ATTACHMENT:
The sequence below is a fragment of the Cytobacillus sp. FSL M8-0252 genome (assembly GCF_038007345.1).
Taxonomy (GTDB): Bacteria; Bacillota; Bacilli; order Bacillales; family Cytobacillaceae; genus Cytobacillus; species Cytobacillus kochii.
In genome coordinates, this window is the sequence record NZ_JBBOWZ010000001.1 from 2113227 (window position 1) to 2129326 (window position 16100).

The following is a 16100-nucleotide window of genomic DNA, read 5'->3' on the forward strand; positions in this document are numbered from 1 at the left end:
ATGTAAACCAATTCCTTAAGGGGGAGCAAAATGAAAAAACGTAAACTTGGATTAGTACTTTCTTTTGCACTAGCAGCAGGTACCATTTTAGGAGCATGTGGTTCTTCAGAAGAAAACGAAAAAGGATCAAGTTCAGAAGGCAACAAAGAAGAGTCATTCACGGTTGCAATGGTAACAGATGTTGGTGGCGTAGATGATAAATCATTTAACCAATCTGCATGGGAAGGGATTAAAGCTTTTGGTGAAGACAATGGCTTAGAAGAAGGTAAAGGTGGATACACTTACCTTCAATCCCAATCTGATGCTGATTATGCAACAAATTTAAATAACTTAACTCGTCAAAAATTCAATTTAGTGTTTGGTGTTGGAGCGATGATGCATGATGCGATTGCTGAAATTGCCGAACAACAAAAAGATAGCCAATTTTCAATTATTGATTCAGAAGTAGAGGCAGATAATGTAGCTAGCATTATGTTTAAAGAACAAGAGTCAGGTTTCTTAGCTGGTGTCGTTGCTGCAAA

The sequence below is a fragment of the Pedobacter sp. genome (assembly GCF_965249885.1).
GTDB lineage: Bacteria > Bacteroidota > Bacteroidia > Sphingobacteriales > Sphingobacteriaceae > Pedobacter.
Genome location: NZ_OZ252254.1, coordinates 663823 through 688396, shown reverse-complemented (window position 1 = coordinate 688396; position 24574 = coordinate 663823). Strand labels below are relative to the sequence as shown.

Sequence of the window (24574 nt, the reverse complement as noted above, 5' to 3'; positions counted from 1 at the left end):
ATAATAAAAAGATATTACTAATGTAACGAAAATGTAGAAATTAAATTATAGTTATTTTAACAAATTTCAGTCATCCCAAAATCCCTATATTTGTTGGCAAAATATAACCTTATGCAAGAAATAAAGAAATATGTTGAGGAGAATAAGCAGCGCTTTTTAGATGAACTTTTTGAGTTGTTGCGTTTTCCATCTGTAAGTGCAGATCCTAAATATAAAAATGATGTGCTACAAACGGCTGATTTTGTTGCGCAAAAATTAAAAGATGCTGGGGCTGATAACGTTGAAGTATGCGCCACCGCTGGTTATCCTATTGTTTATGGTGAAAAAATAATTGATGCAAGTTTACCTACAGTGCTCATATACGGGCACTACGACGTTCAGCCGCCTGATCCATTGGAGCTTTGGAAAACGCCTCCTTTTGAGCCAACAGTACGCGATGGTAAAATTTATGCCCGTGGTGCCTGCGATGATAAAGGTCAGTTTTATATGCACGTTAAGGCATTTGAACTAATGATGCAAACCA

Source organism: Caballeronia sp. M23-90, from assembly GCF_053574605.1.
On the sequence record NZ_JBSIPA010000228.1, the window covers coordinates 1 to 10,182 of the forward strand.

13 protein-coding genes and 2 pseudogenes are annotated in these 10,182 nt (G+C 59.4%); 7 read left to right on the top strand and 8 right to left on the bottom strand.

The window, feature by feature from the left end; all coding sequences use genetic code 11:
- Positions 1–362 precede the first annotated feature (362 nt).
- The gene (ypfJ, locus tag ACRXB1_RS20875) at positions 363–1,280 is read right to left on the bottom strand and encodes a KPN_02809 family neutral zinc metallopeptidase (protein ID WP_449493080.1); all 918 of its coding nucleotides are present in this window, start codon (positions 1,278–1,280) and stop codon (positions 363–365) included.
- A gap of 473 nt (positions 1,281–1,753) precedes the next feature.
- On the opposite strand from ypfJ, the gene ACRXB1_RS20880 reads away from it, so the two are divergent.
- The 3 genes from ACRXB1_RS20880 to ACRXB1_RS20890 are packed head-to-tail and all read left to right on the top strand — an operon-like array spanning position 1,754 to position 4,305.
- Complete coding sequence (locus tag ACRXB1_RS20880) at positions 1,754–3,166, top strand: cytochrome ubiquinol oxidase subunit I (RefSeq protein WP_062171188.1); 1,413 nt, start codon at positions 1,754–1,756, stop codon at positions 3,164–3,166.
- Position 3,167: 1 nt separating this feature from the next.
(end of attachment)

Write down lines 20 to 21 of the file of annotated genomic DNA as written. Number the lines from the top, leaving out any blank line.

- Complete coding sequence (locus tag ACRXB1_RS20880) at positions 1,754–3,166, top strand: cytochrome ubiquinol oxidase subunit I (RefSeq protein WP_062171188.1); 1,413 nt, start codon at positions 1,754–1,756, stop codon at positions 3,164–3,166.
- Position 3,167: 1 nt separating this feature from the next.